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Must defeat security to use in workgroup?

After much research looking for the best automation tools, it became clear and I was delighted to run across your products. We are relatively small in size so I have our group of companies setup with a few workgroups. My enthusiasm waned greatly as I began evaluating and discovered what was required in order to use these products in a workgroup scenario.

In fairness, I have seen that disabling Remote UAC is not something unique to your product, even other large competitors (SolarWinds) require this also. How is everyone okay with this? Microsoft is quite clear this "is not a good idea" security wise.

I have used Symantec Endpoint Protection for a decade in this same workgroup enviroment and am able to push out installs from the management console without having to disable Remote UAC, so I know that it is certainly possible to achieve this functionality WITHOUT putting stations at risk of loopback attacks.

What am I missing here? Why should I not be concerned about the security implications of this? I really would like to purchase your products but I would need some mighty reassurance about why this is okay.



Date Votes
  • The differecne is that with Symantec you have a running service with higher privileges where as the PDQ deployment service has to be started remotely first.PDQ does not work the way Symanec does (yet). Thus it requires an administrative account torun. This is not a problem in a domain, just in the workgroup. It would be a piece of work to get say 50 installations of a PDQ installation service ready to work.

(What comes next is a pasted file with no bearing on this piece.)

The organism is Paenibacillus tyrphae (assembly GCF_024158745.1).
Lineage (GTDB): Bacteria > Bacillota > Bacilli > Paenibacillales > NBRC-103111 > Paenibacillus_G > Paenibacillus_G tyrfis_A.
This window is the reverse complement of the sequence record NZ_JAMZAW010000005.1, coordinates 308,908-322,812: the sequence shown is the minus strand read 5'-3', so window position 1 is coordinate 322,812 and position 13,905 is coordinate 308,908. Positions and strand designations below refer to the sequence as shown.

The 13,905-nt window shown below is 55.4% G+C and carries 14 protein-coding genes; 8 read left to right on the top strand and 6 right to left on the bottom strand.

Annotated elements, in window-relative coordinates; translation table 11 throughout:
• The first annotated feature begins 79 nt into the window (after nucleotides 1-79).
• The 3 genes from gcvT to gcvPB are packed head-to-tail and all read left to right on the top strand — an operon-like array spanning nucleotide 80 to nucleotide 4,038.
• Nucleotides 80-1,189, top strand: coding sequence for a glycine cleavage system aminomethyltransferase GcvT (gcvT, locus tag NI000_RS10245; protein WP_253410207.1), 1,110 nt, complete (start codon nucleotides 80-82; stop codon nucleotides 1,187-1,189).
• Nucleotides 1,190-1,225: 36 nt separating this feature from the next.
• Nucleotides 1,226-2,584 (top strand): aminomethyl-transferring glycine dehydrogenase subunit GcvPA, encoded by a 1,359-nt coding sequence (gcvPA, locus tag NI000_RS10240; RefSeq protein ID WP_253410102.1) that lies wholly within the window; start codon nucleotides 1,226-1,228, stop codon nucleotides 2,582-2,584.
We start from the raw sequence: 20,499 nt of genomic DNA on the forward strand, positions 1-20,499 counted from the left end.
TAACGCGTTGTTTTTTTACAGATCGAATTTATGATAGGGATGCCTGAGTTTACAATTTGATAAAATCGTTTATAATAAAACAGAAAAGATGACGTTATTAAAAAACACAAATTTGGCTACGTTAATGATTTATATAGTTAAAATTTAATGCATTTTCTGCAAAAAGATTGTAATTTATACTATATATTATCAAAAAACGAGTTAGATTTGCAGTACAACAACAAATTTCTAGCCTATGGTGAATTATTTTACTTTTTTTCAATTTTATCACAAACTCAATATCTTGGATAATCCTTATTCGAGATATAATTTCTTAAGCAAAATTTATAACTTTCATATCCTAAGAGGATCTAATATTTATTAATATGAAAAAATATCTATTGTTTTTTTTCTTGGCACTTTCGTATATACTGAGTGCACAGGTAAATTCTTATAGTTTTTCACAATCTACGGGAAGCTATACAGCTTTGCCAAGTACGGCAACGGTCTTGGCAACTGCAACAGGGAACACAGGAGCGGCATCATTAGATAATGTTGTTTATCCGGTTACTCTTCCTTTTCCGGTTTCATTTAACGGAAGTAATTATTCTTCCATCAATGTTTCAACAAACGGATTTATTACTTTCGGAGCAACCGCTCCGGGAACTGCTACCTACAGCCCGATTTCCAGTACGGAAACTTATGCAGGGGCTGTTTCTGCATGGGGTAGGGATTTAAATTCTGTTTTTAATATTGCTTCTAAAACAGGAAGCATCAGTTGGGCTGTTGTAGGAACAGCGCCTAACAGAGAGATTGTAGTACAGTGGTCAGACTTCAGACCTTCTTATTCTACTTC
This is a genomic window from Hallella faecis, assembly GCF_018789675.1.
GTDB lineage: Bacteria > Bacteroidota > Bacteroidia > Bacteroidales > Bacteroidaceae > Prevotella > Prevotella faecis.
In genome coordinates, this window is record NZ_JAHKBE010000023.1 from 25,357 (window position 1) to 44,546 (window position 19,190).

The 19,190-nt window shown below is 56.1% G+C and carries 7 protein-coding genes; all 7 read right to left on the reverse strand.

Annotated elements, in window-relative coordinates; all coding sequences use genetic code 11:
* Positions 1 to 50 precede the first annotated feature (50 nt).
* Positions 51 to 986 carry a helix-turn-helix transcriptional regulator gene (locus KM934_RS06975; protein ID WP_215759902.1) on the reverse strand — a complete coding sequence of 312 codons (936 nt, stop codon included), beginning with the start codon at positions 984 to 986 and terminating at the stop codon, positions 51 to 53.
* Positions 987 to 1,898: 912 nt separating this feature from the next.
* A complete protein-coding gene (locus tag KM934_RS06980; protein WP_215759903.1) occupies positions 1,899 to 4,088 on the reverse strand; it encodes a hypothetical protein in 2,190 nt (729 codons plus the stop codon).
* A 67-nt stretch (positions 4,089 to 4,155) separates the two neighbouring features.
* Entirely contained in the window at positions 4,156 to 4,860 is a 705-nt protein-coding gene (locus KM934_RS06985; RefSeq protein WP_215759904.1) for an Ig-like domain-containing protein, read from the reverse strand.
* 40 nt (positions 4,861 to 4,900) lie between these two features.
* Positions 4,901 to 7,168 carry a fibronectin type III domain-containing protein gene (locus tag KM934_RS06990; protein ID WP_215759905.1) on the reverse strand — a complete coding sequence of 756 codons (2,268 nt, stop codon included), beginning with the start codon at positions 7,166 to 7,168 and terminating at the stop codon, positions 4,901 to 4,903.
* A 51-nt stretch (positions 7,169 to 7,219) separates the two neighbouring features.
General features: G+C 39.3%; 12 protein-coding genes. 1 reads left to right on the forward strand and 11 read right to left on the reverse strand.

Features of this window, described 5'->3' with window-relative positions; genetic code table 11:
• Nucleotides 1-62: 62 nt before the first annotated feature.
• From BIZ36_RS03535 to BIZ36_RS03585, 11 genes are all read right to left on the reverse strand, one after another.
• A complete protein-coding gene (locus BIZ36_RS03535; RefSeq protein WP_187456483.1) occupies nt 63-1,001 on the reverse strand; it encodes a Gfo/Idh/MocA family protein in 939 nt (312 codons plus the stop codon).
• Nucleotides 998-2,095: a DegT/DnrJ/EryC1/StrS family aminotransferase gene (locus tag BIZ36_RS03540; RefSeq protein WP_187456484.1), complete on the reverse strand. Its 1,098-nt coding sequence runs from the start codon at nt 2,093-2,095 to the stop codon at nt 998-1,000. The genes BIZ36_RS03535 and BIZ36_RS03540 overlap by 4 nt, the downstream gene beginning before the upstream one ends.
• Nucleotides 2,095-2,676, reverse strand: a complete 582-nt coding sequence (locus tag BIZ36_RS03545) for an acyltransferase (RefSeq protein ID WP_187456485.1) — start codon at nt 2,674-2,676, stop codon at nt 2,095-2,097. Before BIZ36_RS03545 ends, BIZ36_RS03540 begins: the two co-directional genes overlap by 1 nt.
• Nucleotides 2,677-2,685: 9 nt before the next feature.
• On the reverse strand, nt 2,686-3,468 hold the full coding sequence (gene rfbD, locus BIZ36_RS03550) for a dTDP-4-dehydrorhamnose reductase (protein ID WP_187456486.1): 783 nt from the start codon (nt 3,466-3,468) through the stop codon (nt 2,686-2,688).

• BTW, in my experience in most cases are the users members of the administrators group and thus causing the malware havoc. I do prefer to educate the people, so they dont mess up.

  • Thanks for the timely reply. I luckily won the limited user battle at the beginning of my tenure here. I got the owner and upper management on board and immediately limited everyone's accounts (including theirs). Things have been pretty much smooth sailing since as far as malware issues go.

    That is why I'm reluctant to dumb down security in order to implement your products without fully understanding the additional risks I'm taking on by doing so. I can't seem to find much information on "loopback attacks" or advice on mitigating them in this scenario. All my googling seems to provide is people echoing Microsoft's stance to not do it.

    I guess I'm looking for something that doesn't exist... convenience AND security. I don't really like to talk about what security systems I have in place, but I do have multiple layers throughout our footprint, so that is why I'm wondering if perhaps I'm being too paranoid about relaxing this setting.

  • A way around this is to set up the a new shared directory on all the targets and then modify the Target Service setting under Preferences. The limitation is that the path and sharename must be identical across all of your devices. Example: You create a directory on each computer (C:\Deploy) and share that directory to Administrators.

    Doing it this way does require quite a commitment since custom directories and shares would have to be created. 

    Remote UAC is, as I understand it, an issue when trying to access the C$ and Admin$ shares using local accounts.

  • Wow, that's awesome information Shane, thanks for that! So this would give me full functionality of the program?

  • Hi Allan,

    It should work, yes. I haven't tested it with Remote UAC enabled but we added this feature (Target Service) for customers who had security policies that restricted the use of ADMIN$.

  • Shane, thanks again. I see the help files now for Target Service. I will give that a go. Consider this solved.